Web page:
What public works programs can do beyond creating jobs

"Commentators about the public works programs proposed by President-elect Barack Obama have missed the programs' civic potential," writes Harry Boyte in an op-ed piece published in today's Star Tribune.


The below comment is from an employee at a Minnesota-based refugee assistance program, when asked how Harry Boyte's article relates to work done with immigrants and refugees. The employee provides an interesting perspective on traditional means of social service provision:

"I totally agree with this article. I believe that people should be given a chance to contribute. Unfortunately, I believe that 'in trying to help' most agencies are creating a culture of dependency.

Even immigrants who knew how to 'hustle' for their daily living are learning to be dependent. I believe that this ties back to the atmosphere in most refugee camps where people are put together in one spot with no jobs or ways of making a living and are then provided with 'help' for all their needs (in addition to the welfare system).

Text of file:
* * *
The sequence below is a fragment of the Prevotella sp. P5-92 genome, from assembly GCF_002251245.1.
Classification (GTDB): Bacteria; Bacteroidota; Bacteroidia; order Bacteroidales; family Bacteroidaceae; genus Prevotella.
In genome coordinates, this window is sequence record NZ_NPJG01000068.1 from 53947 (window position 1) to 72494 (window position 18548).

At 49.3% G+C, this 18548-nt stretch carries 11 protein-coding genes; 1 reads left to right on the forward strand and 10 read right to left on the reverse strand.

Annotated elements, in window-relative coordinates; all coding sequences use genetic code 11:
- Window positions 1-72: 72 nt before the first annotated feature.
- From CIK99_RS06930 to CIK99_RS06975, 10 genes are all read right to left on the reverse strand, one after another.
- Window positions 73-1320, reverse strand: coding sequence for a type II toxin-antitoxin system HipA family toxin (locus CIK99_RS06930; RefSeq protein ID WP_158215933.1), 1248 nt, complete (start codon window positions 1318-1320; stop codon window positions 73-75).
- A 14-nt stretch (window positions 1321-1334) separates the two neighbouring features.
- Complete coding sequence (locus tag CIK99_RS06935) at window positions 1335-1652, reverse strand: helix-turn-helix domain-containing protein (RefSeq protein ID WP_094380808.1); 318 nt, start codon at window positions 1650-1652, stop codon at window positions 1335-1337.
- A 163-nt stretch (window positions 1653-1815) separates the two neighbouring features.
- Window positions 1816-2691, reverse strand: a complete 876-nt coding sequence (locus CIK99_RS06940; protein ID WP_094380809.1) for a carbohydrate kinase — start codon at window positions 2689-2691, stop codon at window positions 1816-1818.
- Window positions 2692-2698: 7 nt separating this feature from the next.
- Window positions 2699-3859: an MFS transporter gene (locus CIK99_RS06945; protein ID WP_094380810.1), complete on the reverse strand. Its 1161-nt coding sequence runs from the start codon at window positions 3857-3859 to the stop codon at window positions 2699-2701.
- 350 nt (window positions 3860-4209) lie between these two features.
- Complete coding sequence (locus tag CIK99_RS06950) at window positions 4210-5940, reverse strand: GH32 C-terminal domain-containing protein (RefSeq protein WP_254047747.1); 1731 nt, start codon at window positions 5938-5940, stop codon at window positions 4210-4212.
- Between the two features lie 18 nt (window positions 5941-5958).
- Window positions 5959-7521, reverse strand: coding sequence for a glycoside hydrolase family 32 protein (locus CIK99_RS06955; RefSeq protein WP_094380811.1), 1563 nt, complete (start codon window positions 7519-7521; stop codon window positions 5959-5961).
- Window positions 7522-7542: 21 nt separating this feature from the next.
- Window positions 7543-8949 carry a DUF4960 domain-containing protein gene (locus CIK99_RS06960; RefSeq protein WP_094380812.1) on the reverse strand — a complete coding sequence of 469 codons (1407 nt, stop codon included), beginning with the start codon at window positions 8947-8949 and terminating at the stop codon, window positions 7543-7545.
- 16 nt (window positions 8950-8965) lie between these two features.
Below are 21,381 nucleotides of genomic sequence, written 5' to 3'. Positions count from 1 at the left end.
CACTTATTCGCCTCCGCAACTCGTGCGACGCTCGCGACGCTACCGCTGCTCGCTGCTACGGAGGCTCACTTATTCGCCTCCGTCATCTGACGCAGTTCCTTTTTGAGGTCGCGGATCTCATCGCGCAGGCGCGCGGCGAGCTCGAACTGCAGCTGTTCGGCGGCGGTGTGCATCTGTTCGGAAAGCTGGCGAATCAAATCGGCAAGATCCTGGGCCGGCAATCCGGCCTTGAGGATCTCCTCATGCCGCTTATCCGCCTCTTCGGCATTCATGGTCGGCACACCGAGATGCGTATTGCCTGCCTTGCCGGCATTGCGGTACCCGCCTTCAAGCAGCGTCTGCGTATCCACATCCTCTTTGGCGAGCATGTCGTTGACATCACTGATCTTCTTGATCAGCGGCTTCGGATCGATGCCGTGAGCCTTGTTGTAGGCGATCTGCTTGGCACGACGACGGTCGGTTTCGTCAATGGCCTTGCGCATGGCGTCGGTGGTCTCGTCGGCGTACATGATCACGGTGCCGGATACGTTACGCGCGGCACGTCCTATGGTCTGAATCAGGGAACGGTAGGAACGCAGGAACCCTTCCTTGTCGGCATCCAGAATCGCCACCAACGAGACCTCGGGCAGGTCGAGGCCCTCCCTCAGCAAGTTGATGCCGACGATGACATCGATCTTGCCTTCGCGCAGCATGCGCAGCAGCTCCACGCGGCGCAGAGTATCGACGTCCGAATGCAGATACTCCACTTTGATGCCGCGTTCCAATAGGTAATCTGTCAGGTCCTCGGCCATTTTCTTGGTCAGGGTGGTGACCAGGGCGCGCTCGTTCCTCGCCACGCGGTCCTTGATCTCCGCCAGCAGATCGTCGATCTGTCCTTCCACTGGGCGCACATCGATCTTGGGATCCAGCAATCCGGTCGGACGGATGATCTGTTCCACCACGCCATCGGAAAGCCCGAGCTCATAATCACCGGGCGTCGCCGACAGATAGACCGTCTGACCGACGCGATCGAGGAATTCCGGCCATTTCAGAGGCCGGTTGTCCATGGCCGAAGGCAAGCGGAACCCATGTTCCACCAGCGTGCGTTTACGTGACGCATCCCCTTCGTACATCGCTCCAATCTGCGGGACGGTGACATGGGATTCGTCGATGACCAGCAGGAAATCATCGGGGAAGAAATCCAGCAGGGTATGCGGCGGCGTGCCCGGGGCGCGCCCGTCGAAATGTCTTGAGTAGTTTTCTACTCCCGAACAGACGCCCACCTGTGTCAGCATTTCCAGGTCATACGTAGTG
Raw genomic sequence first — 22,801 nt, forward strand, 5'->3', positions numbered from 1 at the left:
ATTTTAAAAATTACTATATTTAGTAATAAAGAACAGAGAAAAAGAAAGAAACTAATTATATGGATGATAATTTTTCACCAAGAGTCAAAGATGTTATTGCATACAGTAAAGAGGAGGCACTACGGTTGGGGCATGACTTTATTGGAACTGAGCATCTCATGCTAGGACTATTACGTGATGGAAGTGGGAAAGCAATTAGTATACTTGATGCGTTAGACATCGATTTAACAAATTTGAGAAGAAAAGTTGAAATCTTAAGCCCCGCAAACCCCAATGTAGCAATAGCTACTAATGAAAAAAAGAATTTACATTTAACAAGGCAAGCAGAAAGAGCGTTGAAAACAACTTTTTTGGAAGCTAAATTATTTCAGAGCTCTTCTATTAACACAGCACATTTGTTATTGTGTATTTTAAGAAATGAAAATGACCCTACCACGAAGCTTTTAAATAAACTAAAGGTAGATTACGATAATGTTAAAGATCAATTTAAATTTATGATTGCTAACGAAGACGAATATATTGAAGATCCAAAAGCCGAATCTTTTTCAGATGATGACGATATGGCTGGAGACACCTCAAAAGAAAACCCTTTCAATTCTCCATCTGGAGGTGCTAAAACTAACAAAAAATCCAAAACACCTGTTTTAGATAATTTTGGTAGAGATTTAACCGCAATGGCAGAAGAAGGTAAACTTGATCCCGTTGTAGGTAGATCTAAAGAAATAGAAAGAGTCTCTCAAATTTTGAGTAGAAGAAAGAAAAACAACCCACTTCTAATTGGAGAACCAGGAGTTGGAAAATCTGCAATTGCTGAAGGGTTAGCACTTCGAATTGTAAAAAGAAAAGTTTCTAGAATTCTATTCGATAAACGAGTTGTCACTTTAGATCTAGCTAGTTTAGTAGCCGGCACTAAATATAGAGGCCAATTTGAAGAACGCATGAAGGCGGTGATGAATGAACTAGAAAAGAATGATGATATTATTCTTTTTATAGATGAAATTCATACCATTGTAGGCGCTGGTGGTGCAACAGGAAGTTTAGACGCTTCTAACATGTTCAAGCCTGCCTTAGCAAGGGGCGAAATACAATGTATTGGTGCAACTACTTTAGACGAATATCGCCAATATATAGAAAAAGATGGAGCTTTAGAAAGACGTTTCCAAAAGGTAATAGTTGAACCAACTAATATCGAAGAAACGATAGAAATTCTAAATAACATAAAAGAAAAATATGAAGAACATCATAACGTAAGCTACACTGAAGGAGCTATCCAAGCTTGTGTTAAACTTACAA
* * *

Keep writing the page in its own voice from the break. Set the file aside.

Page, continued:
In addition, the opportunities to contribute are lacking for most new immigrants. Which is why I value works like that of the Jane Adams School because they give people a chance to contribute. I think similar models should be used in most social service agencies. It is amazing what people can contribute/come up with when given a chance.

I argue give people a chance."

thanks for this post.

Hubert H. Humphrey Institute of Public Affairs